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Vol 21 No 11 Nov/Dec 2016

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Towards a Just Society: Law, Labour and Legal Aid

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Alastair HudsonFaculty of Laws, Queen Mary and Westfield College, University of London

ISBN13: 9781855675469
ISBN: 1855675463
Published: September 1999
Publisher: Continuum International Publishing Group Ltd.
Country of Publication: UK
Format: Hardback
Price: £110.00



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This work analyzes the weaknesses in the established political approaches to reform of the provision of justice, judging them as being either too overtly concerned with inappropriate free market structures, or too wedded to legal procedural rules. It argues that the most efficient solution is an adapted version of legal aid as a kind of welfare state benefit and more integrated public services aimed at providing justice for the citizen.;The discussion traces the history of the Labour Party's legal affairs policy and examines some of the fault lines in the programme put forward by Lord Irvine, in particular, the tension between combatting social exclusion with a rights-based rhetoric and a policy based on crude cost management initiatives. The analysis applies emerging political concepts of globalization, hegemony and a closed legal system to this debate, while considering the conflicting principles of community, individual autonomy and public service accountability, to conceive both of the nature of the Blair project and the feasibility of creating the ""just society"" set out in Labour's new constitution.;A model for an integrated justice is proposed, centred on a Ministry of Justice administering legal aid through a community legal service, activating technological and structural reforms through a law foundation, and providing advice to citizens through a national advisory service.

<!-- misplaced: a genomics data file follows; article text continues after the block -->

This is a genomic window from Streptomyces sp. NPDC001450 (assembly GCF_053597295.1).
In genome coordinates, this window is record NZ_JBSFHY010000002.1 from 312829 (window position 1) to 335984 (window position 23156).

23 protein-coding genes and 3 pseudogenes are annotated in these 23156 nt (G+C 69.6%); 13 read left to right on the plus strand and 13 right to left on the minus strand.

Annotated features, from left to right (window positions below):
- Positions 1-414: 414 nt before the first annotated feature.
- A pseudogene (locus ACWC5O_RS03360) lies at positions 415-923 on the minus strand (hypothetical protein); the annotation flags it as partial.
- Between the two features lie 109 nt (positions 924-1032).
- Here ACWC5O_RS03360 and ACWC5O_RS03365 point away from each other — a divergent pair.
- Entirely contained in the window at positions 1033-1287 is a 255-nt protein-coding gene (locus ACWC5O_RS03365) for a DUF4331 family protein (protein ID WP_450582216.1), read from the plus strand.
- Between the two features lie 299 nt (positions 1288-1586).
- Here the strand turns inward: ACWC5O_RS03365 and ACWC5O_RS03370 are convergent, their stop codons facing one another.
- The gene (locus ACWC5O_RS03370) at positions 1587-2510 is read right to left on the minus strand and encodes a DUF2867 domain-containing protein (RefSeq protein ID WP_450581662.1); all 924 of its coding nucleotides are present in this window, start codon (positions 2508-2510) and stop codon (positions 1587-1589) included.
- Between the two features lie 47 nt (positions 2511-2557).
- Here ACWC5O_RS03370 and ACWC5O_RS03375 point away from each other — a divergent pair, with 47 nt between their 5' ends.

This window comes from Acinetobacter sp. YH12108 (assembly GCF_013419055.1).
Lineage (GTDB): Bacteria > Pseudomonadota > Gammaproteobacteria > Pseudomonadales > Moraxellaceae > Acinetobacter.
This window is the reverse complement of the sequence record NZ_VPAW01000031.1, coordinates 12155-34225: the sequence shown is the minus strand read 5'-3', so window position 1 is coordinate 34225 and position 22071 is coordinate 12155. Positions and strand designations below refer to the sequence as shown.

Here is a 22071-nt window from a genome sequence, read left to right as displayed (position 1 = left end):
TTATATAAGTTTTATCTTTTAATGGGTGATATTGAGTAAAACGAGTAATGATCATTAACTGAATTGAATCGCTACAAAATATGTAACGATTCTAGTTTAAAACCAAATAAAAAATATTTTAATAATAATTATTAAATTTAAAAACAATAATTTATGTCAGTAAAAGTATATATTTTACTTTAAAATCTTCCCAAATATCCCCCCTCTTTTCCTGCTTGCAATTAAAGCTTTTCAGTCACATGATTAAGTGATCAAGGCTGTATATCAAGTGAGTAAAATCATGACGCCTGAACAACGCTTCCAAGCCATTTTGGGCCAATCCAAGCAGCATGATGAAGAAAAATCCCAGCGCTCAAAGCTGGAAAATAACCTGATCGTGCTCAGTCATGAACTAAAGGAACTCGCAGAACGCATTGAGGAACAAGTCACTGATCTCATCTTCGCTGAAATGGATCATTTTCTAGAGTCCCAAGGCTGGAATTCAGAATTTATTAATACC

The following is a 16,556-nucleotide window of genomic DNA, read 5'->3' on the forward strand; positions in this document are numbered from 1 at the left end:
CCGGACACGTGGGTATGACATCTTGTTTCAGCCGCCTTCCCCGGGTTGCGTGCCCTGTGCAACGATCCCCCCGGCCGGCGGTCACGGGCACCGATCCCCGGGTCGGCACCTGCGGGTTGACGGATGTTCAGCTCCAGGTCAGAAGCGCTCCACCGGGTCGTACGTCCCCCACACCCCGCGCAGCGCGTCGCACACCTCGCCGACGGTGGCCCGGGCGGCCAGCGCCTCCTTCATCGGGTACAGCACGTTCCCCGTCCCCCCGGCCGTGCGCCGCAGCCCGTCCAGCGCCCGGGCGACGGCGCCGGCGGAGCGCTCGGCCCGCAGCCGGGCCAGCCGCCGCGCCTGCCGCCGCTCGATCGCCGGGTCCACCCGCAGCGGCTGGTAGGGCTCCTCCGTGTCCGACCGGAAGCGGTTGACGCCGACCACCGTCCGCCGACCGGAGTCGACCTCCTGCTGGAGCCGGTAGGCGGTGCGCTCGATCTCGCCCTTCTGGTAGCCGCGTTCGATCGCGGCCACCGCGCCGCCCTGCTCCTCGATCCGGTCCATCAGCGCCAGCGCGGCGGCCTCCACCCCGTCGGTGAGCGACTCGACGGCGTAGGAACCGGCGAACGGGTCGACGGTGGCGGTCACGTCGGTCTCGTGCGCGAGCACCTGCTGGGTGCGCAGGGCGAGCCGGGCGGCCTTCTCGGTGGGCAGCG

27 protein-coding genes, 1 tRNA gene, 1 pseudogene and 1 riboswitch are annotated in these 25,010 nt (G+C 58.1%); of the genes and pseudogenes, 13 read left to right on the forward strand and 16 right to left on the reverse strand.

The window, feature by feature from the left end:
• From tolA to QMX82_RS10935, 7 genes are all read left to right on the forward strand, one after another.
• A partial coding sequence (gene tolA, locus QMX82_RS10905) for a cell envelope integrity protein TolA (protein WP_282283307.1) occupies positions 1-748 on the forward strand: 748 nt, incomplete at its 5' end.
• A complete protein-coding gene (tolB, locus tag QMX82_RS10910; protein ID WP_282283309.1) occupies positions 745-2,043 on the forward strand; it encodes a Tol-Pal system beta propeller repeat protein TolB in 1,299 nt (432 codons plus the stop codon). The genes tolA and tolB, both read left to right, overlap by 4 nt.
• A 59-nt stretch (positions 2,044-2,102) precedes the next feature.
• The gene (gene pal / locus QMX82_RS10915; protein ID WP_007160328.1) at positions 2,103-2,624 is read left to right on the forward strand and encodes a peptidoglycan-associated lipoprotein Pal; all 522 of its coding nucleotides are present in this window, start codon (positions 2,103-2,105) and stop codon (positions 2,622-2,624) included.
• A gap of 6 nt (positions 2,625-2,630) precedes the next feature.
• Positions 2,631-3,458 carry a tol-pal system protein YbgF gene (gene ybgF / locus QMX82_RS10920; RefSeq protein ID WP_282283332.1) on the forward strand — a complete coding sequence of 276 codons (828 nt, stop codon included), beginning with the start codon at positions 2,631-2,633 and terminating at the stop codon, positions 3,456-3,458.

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Contents:
Part 1 Rethinking the justice provision: Conservative approaches; Left of centre approaches.
Part 2 Theories of social change: social justice, law and the political programme.
Part 3 Publicly-funded legal services: the development of legal aid.
Part 4 Components of delivery: litigation and dispute resolution; the legal profession.
Part 5 Models for reform: structural change in the public sector; new structures.
Part 6 In place of injustice: citizen, judge and the public sphere. Appendix: access to justice.